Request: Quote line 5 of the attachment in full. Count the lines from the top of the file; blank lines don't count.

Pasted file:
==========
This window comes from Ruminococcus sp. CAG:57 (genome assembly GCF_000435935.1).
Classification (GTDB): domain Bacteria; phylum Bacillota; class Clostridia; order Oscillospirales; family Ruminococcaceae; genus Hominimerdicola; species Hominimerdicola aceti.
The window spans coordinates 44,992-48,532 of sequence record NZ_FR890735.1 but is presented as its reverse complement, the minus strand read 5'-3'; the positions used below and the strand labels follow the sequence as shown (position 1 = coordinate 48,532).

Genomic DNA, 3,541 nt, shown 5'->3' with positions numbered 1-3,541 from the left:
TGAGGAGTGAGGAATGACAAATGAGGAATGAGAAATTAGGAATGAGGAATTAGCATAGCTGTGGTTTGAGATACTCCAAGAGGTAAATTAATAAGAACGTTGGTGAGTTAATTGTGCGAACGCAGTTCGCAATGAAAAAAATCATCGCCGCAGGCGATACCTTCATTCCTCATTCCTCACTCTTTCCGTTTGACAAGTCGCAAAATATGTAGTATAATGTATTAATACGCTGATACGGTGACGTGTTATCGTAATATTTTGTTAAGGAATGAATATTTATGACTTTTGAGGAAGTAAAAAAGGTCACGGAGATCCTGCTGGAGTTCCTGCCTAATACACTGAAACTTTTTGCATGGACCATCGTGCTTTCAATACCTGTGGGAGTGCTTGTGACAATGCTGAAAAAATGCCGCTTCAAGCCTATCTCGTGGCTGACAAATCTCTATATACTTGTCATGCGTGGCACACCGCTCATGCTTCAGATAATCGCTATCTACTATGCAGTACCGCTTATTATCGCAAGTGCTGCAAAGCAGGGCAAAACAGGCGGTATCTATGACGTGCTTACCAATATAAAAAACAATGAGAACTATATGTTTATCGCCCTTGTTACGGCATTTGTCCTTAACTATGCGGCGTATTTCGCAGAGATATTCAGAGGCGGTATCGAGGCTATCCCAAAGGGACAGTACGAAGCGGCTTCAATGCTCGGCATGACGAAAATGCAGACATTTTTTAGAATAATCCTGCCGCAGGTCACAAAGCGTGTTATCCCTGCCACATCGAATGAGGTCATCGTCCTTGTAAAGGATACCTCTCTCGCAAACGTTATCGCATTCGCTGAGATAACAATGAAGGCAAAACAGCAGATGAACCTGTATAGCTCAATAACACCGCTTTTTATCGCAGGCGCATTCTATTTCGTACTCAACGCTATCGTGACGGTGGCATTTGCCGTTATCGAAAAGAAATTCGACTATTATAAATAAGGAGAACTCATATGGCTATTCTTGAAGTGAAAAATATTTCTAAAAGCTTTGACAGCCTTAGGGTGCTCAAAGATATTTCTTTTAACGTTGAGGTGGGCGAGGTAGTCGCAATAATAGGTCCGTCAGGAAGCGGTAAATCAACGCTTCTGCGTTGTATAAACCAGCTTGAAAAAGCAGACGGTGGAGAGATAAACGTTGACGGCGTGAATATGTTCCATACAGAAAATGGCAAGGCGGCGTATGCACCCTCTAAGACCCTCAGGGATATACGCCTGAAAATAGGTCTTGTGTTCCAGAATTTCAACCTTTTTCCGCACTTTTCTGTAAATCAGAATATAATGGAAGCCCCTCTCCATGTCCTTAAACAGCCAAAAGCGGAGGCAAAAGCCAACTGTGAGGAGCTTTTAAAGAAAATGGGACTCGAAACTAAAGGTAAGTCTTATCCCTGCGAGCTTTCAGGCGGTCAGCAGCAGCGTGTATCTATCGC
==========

TGAGGAGTGAGGAATGACAAATGAGGAATGAGAAATTAGGAATGAGGAATTAGCATAGCTGTGGTTTGAGATACTCCAAGAGGTAAATTAATAAGAACGTTGGTGAGTTAATTGTGCGAACGCAGTTCGCAATGAAAAAAATCATCGCCGCAGGCGATACCTTCATTCCTCATTCCTCACTCTTTCCGTTTGACAAGTCGCAAAATATGTAGTATAATGTATTAATACGCTGATACGGTGACGTGTTATCGTAATATTTTGTTAAGGAATGAATATTTATGACTTTTGAGGAAGTAAAAAAGGTCACGGAGATCCTGCTGGAGTTCCTGCCTAATACACTGAAACTTTTTGCATGGACCATCGTGCTTTCAATACCTGTGGGAGTGCTTGTGACAATGCTGAAAAAATGCCGCTTCAAGCCTATCTCGTGGCTGACAAATCTCTATATACTTGTCATGCGTGGCACACCGCTCATGCTTCAGATAATCGCTATCTACTATGCAGTACCGCTTATTATCGCAAGTGCTGCAAAGCAGGGCAAAACAGGCGGTATCTATGACGTGCTTACCAATATAAAAAACAATGAGAACTATATGTTTATCGCCCTTGTTACGGCATTTGTCCTTAACTATGCGGCGTATTTCGCAGAGATATTCAGAGGCGGTATCGAGGCTATCCCAAAGGGACAGTACGAAGCGGCTTCAATGCTCGGCATGACGAAAATGCAGACATTTTTTAGAATAATCCTGCCGCAGGTCACAAAGCGTGTTATCCCTGCCACATCGAATGAGGTCATCGTCCTTGTAAAGGATACCTCTCTCGCAAACGTTATCGCATTCGCTGAGATAACAATGAAGGCAAAACAGCAGATGAACCTGTATAGCTCAATAACACCGCTTTTTATCGCAGGCGCATTCTATTTCGTACTCAACGCTATCGTGACGGTGGCATTTGCCGTTATCGAAAAGAAATTCGACTATTATAAATAAGGAGAACTCATATGGCTATTCTTGAAGTGAAAAATATTTCTAAAAGCTTTGACAGCCTTAGGGTGCTCAAAGATATTTCTTTTAACGTTGAGGTGGGCGAGGTAGTCGCAATAATAGGTCCGTCAGGAAGCGGTAAATCAACGCTTCTGCGTTGTATAAACCAGCTTGAAAAAGCAGACGGTGGAGAGATAAACGTTGACGGCGTGAATATGTTCCATACAGAAAATGGCAAGGCGGCGTATGCACCCTCTAAGACCCTCAGGGATATACGCCTGAAAATAGGTCTTGTGTTCCAGAATTTCAACCTTTTTCCGCACTTTTCTGTAAATCAGAATATAATGGAAGCCCCTCTCCATGTCCTTAAACAGCCAAAAGCGGAGGCAAAAGCCAACTGTGAGGAGCTTTTAAAGAAAATGGGACTCGAAACTAAAGGTAAGTCTTATCCCTGCGAGCTTTCAGGCGGTCAGCAGCAGCGTGTATCTATCGC